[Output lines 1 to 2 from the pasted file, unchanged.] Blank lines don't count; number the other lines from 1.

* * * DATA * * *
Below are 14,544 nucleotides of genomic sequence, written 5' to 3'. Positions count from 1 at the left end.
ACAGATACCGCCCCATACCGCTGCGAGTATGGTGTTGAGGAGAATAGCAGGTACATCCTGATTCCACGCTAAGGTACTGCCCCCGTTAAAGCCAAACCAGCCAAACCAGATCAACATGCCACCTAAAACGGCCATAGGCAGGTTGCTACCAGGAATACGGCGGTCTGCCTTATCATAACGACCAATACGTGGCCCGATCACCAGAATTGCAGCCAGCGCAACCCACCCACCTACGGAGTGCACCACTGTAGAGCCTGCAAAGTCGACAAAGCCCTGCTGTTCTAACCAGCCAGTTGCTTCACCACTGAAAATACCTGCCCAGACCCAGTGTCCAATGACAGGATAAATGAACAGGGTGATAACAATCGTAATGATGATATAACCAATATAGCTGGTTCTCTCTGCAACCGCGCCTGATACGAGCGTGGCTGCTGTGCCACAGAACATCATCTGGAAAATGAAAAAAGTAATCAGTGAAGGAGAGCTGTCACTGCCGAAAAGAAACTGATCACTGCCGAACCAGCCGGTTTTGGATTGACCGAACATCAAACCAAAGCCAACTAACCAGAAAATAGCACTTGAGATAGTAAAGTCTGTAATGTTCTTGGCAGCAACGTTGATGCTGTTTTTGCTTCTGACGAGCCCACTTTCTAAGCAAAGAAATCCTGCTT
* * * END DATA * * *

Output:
Below are 14,544 nucleotides of genomic sequence, written 5' to 3'. Positions count from 1 at the left end.
ACAGATACCGCCCCATACCGCTGCGAGTATGGTGTTGAGGAGAATAGCAGGTACATCCTGATTCCACGCTAAGGTACTGCCCCCGTTAAAGCCAAACCAGCCAAACCAGATCAACATGCCACCTAAAACGGCCATAGGCAGGTTGCTACCAGGAATACGGCGGTCTGCCTTATCATAACGACCAATACGTGGCCCGATCACCAGAATTGCAGCCAGCGCAACCCACCCACCTACGGAGTGCACCACTGTAGAGCCTGCAAAGTCGACAAAGCCCTGCTGTTCTAACCAGCCAGTTGCTTCACCACTGAAAATACCTGCCCAGACCCAGTGTCCAATGACAGGATAAATGAACAGGGTGATAACAATCGTAATGATGATATAACCAATATAGCTGGTTCTCTCTGCAACCGCGCCTGATACGAGCGTGGCTGCTGTGCCACAGAACATCATCTGGAAAATGAAAAAAGTAATCAGTGAAGGAGAGCTGTCACTGCCGAAAAGAAACTGATCACTGCCGAACCAGCCGGTTTTGGATTGACCGAACATCAAACCAAAGCCAACTAACCAGAAAATAGCACTTGAGATAGTAAAGTCTGTAATGTTCTTGGCAGCAACGTTGATGCTGTTTTTGCTTCTGACGAGCCCACTTTCTAAGCAAAGAAATCCTGCTT